List R

raise or rise? Let us look at these two words first as
verbs (doing words):
My landlord has decided to RAISE the
He RAISED the rent a year ago.
He has RAISED the rent three times in
four years.
My expenses RISE all the time.
They ROSE very steeply last year.
They have RISEN steadily this year.
Now let us look at them as nouns (a raise,
You should ask your employer for a
You should ask your employer for a
An increase in salary is called ‘a rise’ in
the UK and ‘a raise’ in America.
recent or resent? RECENT = happening not long ago
RESENT = to feel aggrieved and be
recover or re-cover? Bear in mind the difference in meaning
that the hyphen makes:
RECOVER = get better, regain possession
RE-COVER = to cover again
referee or umpire? REFEREE = football, boxing
UMPIRE = baseball, cricket, tennis
regal or royal? REGAL =fitforakingorqueen;
resembling the behaviour of a king or
ROYAL = having the status of a king or
queen, or being a member of their family
repellent or repulsive? Both words mean ‘causing disgust or
aversion’. REPULSIVE,however,isthe
stronger of the two; it has the sense of
causing ‘intense disgust’, even horror in
some circumstances.
REPELLENT can also be used in the
sense of being able to repel particular
pests (a mosquito repellent) and in the
sense of being impervious to certain
substances (water-repellent).
repetitious or
Both words are derived from ‘repetition’.
Use REPETITIOUS when you want to
criticise something spoken or written for
containing tedious and excessive
repetition. ‘Repetitious’ is a derogatory
Use REPETITIVE when you want to
make the point that speech, writing or an
activity involves a certain amount of
repetition (e.g. work on an assembly line
in a factory). ‘Repetitive’ is a neutral
reverend or reverent? REVEREND = deserving reverence; title
for a cleric.
The Revd. C. Benson
The Rev. C. Benson
REVERENT = showing reverence
REVERENT pilgrims
rigorous or vigorous? RIGOROUS = exhaustive, very thorough,
exacting physically or mentally
VIGOROUS = full of energy

fairly, quite, rather and pretty

1. Fairly modifies adjectives and adverbs. It is not very strong:
if you say that somebody is “fairly nice” or “fairly clever”, she will not be very pleased.

  • “How was the film?” “Fairly good. Not the best one I’ve seen this year”
  • I speak Greek fairly well – enough for most everyday purposes.

2. Quite is a little stronger than fairly

  • ” How was the film?” “Quite good. You ought to go”
  • He’s been in Greece for two years , so he speaks Greek quite well.

Quite can modify verbs

  • It was a good party. I quite enjoyed myself.

3. Rather is stronger than quite. It can mean “more than is usual” , “more than was expected” or  “more than is wanted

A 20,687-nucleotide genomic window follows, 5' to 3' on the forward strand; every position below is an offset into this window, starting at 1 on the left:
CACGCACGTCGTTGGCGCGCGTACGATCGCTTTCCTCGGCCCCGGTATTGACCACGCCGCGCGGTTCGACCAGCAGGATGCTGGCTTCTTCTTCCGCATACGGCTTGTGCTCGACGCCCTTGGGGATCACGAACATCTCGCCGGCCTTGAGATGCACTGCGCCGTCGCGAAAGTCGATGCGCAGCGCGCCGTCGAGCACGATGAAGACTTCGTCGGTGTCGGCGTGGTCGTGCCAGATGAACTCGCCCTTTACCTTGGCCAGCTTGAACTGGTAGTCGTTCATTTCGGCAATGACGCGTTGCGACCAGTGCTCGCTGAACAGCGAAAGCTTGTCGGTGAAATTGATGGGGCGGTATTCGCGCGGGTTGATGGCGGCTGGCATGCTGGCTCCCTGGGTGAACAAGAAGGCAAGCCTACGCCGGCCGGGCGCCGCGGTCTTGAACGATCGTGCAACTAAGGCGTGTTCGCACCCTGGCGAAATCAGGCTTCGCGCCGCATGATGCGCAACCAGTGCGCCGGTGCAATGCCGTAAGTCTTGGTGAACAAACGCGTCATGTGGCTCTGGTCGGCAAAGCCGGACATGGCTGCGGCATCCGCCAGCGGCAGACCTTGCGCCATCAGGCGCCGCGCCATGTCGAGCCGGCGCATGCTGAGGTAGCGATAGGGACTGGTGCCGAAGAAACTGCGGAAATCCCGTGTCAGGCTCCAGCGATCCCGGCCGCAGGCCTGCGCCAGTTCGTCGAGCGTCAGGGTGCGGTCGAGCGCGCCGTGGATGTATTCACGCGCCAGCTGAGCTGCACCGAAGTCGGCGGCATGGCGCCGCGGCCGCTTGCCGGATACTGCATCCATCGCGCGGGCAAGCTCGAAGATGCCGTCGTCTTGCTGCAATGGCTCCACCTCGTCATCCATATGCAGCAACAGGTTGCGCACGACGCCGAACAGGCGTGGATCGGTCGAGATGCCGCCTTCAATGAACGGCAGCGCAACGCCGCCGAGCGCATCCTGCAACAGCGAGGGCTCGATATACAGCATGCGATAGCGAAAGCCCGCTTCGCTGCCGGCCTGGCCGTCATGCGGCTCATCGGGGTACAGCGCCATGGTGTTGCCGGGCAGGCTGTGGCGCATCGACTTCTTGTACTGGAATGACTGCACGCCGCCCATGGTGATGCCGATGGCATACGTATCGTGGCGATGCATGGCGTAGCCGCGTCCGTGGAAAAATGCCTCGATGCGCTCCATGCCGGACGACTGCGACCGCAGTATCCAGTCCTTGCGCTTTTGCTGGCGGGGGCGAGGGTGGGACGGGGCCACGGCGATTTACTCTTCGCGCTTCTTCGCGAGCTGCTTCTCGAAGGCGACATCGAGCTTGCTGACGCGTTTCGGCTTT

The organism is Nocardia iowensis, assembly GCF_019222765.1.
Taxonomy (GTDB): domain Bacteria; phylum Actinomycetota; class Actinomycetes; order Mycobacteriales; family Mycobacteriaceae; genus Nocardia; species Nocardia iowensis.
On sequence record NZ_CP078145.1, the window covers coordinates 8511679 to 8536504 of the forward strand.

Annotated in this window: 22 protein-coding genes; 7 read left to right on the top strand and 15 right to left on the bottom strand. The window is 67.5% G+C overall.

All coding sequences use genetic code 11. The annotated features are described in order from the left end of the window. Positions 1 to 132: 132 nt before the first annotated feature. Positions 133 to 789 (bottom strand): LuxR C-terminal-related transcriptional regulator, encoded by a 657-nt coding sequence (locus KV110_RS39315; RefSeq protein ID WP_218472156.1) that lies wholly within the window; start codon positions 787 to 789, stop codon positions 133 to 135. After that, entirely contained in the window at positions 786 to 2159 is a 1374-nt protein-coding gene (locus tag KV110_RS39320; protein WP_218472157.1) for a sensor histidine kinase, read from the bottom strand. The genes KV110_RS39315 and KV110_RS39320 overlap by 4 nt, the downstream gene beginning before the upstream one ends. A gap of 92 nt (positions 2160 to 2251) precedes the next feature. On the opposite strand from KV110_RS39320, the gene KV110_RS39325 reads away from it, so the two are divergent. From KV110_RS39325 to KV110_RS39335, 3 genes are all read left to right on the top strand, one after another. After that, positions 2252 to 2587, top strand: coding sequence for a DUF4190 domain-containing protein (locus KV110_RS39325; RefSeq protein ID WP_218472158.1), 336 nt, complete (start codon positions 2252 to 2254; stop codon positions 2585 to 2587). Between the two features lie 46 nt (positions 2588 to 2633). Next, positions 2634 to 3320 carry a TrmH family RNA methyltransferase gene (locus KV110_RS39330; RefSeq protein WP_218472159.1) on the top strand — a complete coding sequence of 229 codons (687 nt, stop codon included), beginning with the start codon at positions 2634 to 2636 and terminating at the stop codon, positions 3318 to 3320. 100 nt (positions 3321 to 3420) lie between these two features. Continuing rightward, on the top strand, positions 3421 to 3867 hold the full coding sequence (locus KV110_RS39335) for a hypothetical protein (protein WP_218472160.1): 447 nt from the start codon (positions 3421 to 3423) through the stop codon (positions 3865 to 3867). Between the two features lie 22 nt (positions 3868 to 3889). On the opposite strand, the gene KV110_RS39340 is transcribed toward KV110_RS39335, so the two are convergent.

• “How was the film?” “Rather good- I was surprised”
  • Maurice speaks Greek rather well. People often think he’s Greek
  • I think I’ll put the heating on. It’s rather cold.

Rather can modify verbs

  • I rather like gardening.

4. Pretty is similar to rather. It is only used in informal English

  • “How are you feeling?” “Pretty tired. I’m going to bed”

5. Note

  1. The exact meaning of these words may depend on the intonation used
  2. Quite is not used very much in this way in American English
  3. We put quite and rather before a/an
  • It was quite a nice day.
  • I’m reading rather an interesting book

road and street

1. A street is a road with houses on either side.
We use street for roads in towns, but not for country roads.

  • Cars can park on both sides of our street.

Road is used for both town and country.

  • Cars can park on both sides of our road.
  • There’s a narrow winding road from our village to the next one.
    (not… a narrow winding street…)

2. Note that, in street names, we stress the word Road, but the word before Street.

  • Marylebone ‘ Road
  • ‘Oxford Street.

Talking: Say, Tell, Ask, Speak, Talk, Answer, Reply

Say (say/said/said)

We use say when we report someone’s words.

  • She said ‘This is horrible!’
  • He said that he wanted a drink.

We use say when we ask about language.

  • a: How do you say ‘book’ in Spanish? b: ‘Libro’.

We say hello / goodbye   please / thank you /Happy Birthday / Merry Christmas / Happy New Year / Congratulations

Tell (tell/told/told)

Tell is usually followed immediately by a person. Say is not followed immediately by a person.

  • He told me his name. [not He said me his name.]

We use tell when we want to know how to get to a place.

  • Can you tell me where the bus station is, please? [not Can you say me …?]

We use tell with other wh- words too (when, how, why, where), e.g. you can tell someone how to do something, where something is, why something happened.

  • He told me how to send a fax.
  • Tell me when you want to have dinner.
  • You can tell someone the time / a story / a joke / your name / address / telephone number.


Ask is used for questions.

  • My sister asked me where I was going, (or My sister asked (me) ‘Where are you going?’)
  • a: Can I ask you a question? b: Yes.
  • a: What day of the week were you born? b: Thursday.

You can ask someone the way / the time / a question.

Ask somebody to do something and ask someone for something.

  • I asked him to turn off his radio, (or I said ‘Please turn off your radio.’
  • She asked for the bill, (or She said ‘Can I have the bill please?’)


Do you speak Japanese?   [not Do you -talk Japanese?]

I like talking to you. (having a conversation with you)

Can you answer the telephone / the door, please?
(pick up the phone / open the door to see who it is)

I wrote a letter to him but he did not reply.
(for letters/faxes/e-mails) (he did not send me a letter